BLURRING THE LINES: A Profile of State and Local Police Enforcement of Immigration Law Using the National Crime Information Center Database, 2002–2004
BLURRING THE LINES: A Profile of State and Local Police Enforcement of Immigration Law Using the National Crime Information Center Database, 2002–2004Thursday, December 8, 2005
Since the September 11, 2001 terrorist attacks, the United States Department of Justice has sought to engage local police in the systematic enforcement of routine civil immigration violations, marking a sea change in immigration and local law enforcement practices. The Department has justified this new policy as a critical element of its counter-terrorism programs and an important “force multiplier” for its immigration enforcement operations. As part of this effort, thousands of civil immigration records have been entered into the National Crime Information Center (NCIC) database, a Federal Bureau of Investigation (FBI) system used primarily by police around the country to exchange criminal history information and to identify individuals with outstanding warrants.
The newly established NCIC Immigration Violators File (IVF) now includes records regarding three immigration offenses: (1) persons previously convicted of a felony and deported; (2) persons allegedly subject to a final deportation, exclusion, or removal order (“absconders”) but who remain in the country; and (3) persons allegedly in violation of a requirement of the National Security Entry-Exit Registration System (“NSEERS violators”). Now, an immigration “hit” occurs when a name and other identifying information entered in an NCIC query returns a positive response. The Bush Administration also announced plans to enter additional immigration records into the IVF, including those relating to alleged student visa violators, although it later signaled ambivalence about such an expansion.
Earlier this year, in partial settlement of a Freedom of Information Act lawsuit, the United States Department of Homeland Security (DHS) released data about use of the NCIC immigration records by state and local police forces from 2002 to 2004. This report provides the first public glimpse of how the new NCIC policy has affected on-the-ground policing strategies across the country and which immigrant groups have been most heavily impacted. Key findings include:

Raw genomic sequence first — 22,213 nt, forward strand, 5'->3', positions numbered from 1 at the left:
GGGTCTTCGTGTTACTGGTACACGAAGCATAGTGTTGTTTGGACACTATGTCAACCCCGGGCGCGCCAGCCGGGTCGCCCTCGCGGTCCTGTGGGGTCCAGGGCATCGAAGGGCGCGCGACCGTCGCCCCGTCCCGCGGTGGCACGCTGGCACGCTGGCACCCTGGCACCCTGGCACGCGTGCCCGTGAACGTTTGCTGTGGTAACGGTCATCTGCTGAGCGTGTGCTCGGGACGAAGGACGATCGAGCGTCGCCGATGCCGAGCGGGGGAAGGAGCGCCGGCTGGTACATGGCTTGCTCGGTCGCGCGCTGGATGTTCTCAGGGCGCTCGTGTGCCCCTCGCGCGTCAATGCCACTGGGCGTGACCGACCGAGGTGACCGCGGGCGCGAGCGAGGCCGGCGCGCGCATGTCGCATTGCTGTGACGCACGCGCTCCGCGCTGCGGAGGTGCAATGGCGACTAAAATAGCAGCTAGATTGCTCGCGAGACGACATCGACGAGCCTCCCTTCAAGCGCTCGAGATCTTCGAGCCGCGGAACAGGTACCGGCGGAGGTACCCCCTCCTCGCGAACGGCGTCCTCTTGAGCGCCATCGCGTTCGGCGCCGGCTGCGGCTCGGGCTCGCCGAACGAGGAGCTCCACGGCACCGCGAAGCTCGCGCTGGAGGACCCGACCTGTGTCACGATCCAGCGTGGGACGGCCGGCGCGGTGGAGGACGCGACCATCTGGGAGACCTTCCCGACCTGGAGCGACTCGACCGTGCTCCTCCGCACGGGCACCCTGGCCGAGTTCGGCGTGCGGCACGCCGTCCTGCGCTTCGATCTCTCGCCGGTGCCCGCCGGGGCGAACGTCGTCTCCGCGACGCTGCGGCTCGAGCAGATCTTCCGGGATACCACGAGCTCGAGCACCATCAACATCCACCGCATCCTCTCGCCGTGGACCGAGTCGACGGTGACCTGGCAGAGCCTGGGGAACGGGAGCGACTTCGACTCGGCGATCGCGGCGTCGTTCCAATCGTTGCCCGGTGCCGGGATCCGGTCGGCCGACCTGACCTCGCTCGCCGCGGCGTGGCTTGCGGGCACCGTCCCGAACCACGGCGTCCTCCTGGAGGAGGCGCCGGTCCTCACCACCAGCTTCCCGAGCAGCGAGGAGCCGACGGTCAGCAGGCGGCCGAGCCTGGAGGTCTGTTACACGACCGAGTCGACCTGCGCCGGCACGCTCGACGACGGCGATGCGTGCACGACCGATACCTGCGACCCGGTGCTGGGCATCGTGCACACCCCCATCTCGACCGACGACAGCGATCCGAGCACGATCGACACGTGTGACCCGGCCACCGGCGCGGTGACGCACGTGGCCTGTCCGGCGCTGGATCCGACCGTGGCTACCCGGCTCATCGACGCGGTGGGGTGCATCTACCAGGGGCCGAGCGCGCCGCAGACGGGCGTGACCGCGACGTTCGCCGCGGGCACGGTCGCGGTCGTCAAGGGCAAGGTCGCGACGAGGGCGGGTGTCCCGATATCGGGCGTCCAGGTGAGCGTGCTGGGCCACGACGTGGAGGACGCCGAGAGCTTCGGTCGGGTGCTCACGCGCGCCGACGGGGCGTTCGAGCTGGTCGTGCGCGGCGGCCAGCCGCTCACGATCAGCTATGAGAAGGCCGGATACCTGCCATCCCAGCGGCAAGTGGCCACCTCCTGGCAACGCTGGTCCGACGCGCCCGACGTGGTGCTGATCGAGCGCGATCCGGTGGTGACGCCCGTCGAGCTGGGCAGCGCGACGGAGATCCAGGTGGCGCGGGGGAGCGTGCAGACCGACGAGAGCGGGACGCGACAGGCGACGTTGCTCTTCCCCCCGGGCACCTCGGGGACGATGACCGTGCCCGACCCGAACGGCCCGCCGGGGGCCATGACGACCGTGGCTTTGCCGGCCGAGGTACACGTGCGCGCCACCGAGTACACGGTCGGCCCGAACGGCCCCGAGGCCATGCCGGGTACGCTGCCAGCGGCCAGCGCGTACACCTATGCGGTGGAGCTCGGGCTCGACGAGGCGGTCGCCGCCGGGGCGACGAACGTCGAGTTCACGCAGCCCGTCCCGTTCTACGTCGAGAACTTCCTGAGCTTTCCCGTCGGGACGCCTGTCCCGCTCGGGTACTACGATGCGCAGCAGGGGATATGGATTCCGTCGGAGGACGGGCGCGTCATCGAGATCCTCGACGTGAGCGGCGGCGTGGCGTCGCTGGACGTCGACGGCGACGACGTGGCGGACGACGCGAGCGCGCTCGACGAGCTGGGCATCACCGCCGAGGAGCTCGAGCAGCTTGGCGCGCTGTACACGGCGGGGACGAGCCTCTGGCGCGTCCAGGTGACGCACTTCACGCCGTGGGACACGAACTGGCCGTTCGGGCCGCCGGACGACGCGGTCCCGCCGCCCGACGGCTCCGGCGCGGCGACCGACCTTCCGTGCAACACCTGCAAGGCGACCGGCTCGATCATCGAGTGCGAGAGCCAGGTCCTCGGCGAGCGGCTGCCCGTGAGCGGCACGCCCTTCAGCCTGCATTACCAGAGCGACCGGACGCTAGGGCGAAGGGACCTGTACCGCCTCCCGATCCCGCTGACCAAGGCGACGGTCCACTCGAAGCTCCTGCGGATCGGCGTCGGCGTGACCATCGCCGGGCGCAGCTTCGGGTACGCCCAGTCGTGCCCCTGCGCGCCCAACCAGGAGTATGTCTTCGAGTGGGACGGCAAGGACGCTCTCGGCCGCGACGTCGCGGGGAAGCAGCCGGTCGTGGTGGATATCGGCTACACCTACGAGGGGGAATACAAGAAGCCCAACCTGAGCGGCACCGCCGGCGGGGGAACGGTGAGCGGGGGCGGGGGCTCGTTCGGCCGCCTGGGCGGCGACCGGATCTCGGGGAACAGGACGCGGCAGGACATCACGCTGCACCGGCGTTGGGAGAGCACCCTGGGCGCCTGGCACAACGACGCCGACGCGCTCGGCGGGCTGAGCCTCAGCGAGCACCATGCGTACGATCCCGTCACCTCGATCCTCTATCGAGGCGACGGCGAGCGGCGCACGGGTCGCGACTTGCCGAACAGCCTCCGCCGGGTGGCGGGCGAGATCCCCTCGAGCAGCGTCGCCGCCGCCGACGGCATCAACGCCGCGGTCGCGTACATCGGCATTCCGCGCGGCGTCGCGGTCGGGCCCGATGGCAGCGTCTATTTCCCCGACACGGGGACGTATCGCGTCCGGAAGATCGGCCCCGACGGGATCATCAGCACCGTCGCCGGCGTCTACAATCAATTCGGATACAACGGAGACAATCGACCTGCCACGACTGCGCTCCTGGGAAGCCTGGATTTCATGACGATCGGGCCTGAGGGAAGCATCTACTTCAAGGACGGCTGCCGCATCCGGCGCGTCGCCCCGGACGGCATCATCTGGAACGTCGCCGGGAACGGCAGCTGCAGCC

- Forty-two percent of all NCIC immigration hits in response to a police query were “false positives,” where DHS was unable to confirm that the individual was an actual immigration violator.
- Maine had the highest rate of false positives – 90 percent of calls from that state could not be confirmed by DHS. California had the lowest rate, with 18 percent of total calls unconfirmed.
- Eighty-five percent of all immigration violators identified in a statistically significant sample of NCIC hits were from Latin America. Seventy-one percent were from Mexico.
- The number of “absconders” identified annually through the NCIC increased by nearly 25-fold from 2002 to 2004.
- Police have identified no NSEERS violators through the use of the NCIC.
- On a state-wide basis, law enforcement in California, Texas, Florida, Arizona, and New York utilized the NCIC immigration records the most. Vermont and Montana had the lowest gross number of NCIC immigration hits.
- State-wide, Nebraska and South Carolina law enforcement utilized the NCIC immigration records the most in relation to the state’s total unauthorized population.
- Of individual police departments, the Los Angeles County Sheriff’s Department and Los Angeles Police Department, as well as other southern California departments, contacted DHS the most in response to NCIC immigration hits. The Phoenix Police Department, the Texas State Police, and the New York Police Department also ranked highly.
The findings contained in this report confirm that the immigration records in the NCIC are not effective for widespread use. Not only do these inaccurate records clutter the database, they also appear to divert officer time and attention from local public safety priorities. The increasing frequency of local police recording NCIC immigration hits almost certainly results in more police detentions and arrests for civil immigration violations, consuming increasing amounts of police resources over time. Wrongful detentions and the high rate of absconder arrests seem likely to undermine community trust in local police forces. Additionally, demographic information of immigrants identified by NCIC indicates that the NCIC immigration files are not being used to further a targeted anti-terrorism agenda, the principal justification offered for the Department of Justice’s policy. Rather, the use of these records has mostly resulted in indiscriminate arrests of Mexican and other Latin American nationals.
Section I of this report outlines the history of state and local police involvement in immigration enforcement and summarizes the policy debate surrounding this issue. Section II presents and analyzes the new data regarding the use of the NCIC immigration files. The section first describes the demographics of individuals identified by the NCIC as immigration violators and then analyzes the activity of state and local police in this area. Finally, the report discusses the limitations of the data released by the government. The report also includes appendices which provide more detailed information about each of the twenty state and local agencies most active in utilizing NCIC immigration records, as well as data on NCIC immigration hits from school campuses and airports.